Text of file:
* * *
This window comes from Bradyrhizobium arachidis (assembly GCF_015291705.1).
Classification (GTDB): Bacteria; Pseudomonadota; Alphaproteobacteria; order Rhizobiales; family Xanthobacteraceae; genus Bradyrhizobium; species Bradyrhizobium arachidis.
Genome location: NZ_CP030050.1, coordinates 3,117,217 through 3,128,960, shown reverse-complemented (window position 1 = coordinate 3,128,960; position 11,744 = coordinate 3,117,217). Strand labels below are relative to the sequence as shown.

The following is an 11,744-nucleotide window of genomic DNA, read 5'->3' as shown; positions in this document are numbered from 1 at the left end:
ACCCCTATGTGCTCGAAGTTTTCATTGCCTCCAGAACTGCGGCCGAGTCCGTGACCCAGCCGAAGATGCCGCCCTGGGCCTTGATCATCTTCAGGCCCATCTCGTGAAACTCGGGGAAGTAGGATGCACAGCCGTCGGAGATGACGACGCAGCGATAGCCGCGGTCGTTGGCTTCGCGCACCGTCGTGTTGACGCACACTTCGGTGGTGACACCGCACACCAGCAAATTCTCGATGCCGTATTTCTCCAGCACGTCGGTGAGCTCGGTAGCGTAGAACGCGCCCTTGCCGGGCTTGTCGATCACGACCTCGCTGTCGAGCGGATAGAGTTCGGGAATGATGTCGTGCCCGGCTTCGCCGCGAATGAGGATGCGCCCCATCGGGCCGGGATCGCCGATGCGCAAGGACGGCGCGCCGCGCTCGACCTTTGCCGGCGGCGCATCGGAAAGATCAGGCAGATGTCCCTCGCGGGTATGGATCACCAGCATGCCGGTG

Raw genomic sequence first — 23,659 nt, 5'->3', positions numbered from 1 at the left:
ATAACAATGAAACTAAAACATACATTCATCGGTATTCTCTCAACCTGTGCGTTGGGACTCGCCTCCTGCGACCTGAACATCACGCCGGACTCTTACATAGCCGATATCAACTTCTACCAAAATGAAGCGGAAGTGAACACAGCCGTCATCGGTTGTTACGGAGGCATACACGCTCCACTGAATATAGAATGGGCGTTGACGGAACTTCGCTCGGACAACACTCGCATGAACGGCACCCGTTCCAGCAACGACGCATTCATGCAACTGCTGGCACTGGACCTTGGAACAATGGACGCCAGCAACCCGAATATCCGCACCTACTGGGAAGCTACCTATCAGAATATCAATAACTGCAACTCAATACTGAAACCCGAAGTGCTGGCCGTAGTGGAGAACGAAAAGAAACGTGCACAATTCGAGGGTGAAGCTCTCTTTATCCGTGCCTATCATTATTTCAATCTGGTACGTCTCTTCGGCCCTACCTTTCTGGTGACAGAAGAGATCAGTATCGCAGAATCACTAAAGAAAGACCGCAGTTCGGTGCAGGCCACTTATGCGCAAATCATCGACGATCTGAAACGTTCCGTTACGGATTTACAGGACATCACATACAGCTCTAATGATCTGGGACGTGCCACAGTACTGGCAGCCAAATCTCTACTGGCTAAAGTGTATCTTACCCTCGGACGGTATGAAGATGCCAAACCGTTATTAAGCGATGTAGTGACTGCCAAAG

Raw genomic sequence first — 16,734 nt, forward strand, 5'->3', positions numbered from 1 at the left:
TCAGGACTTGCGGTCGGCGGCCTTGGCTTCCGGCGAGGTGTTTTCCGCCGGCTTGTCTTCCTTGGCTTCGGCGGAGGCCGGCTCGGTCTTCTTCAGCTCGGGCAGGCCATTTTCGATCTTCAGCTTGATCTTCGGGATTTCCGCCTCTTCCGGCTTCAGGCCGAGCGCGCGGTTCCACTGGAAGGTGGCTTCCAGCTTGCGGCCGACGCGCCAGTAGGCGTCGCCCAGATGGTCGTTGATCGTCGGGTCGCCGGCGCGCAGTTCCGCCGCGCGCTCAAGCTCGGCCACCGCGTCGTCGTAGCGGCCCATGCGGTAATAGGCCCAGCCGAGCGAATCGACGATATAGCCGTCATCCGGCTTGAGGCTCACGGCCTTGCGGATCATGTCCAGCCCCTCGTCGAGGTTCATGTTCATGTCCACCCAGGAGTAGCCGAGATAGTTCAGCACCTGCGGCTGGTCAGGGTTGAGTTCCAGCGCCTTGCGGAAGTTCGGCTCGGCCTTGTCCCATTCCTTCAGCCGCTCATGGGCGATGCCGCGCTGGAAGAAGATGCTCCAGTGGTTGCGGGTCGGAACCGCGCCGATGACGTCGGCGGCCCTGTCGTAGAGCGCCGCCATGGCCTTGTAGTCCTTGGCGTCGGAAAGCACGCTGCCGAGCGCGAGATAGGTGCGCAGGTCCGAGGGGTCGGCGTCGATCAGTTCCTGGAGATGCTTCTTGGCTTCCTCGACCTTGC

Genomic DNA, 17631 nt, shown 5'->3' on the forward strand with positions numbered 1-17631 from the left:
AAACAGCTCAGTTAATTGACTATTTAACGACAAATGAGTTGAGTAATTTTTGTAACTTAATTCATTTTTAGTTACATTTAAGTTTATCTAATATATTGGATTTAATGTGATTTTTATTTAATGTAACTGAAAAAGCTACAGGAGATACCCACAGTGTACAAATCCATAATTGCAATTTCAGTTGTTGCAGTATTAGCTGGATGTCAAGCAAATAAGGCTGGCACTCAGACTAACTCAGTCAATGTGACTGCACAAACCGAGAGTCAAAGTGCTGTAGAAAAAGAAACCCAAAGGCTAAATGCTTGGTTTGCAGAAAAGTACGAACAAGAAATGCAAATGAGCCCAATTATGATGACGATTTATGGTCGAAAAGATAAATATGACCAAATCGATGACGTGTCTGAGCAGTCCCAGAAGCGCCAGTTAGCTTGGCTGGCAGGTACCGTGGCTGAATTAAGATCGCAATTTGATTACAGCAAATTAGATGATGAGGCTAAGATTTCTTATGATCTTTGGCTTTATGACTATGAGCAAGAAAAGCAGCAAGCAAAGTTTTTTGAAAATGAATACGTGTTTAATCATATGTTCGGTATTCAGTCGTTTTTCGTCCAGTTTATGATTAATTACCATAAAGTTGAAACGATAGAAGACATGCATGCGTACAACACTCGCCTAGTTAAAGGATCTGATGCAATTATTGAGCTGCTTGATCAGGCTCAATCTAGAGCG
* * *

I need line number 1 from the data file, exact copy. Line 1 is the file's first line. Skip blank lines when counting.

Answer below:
This window comes from Bradyrhizobium arachidis (assembly GCF_015291705.1).